Volkswagen Group pays Americans. Australians still waiting.
Australian owners of Volkswagen Group vehicles must be wondering why their counterparts in the US are receiving compensation from the company in the wake of the emissions testing scandal, when all they are getting locally from Volkswagen is silence.
The Volkswagen Group has today agreed to pay an average of USD5,000 (AUD6,600) to American owners of their vehicles, and has included options for affected cars to be bought back by Volkswagen.
Australian Automobile Association (AAA) Chief Executive Michael Bradley said Australian owners caught up in the scandal deserve better from Volkswagen than they are currently getting, and that could start with a goodwill payment.
“We know the ACCC is currently investigating this matter and we, along with Australians impacted by the scandal, would like to see this concluded as soon as possible.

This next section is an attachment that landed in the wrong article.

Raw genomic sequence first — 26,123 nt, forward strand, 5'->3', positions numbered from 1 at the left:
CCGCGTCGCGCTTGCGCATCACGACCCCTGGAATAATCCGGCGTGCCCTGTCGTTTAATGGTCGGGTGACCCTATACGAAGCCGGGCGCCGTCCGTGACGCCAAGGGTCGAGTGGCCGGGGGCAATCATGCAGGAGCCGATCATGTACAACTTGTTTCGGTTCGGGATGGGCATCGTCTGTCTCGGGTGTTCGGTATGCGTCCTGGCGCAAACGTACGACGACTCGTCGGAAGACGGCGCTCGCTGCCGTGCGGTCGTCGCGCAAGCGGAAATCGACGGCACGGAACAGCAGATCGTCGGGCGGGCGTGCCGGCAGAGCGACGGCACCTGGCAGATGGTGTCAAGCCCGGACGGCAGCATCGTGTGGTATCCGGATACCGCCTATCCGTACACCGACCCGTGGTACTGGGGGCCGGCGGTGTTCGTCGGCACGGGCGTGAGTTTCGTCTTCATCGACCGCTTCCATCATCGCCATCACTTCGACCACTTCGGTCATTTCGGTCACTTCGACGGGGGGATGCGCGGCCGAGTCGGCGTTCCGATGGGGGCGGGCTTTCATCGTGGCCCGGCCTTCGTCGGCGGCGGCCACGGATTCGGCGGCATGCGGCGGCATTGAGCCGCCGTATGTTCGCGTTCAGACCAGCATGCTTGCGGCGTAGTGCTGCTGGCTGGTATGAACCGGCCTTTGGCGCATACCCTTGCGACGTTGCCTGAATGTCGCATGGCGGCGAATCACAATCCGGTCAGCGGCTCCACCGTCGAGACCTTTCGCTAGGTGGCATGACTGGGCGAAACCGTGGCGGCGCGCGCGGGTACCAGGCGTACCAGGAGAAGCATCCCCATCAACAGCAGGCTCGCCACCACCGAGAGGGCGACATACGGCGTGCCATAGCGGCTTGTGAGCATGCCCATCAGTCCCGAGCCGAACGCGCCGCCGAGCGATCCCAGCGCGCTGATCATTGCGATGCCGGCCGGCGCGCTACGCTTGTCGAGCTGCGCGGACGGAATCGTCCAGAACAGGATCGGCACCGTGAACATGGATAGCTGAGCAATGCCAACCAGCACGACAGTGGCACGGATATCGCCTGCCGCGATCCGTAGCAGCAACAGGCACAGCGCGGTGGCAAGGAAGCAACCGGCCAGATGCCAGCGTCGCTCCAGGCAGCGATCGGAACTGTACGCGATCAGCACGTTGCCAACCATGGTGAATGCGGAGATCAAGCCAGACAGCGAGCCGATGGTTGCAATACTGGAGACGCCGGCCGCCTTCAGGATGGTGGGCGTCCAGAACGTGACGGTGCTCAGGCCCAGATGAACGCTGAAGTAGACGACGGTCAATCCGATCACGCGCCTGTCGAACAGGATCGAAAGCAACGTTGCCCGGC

“But in the meantime there’s nothing to stop Volkswagen showing some good will to Australians unwittingly caught up in this situation and providing a payment along the lines of what they have agreed to provide American Volkswagen Group vehicle owners.
“We now know Volkswagen sold vehicles in Australia fitted with devices which allowed greater emissions in the real world than when under testing in a laboratory. We also know that such devices are specifically prohibited under the Australian Design Rules.
“It’s not clear to Australian consumers when the ACCC will conclude its investigations or what if any penalty will be applied to Volkswagen Group.
“Volkswagen should stop treating Australians as second class citizens. They should be up front and treat Volkswagen owners equally regardless of what country they’re in.”
The AAA will also be working with international motoring clubs to test Volkswagen Group vehicles before and after they are recalled and fixed to ensure that there is no long term impact on the way the affected vehicles perform. The outcomes of these tests will be made available by the AAA once testing is completed.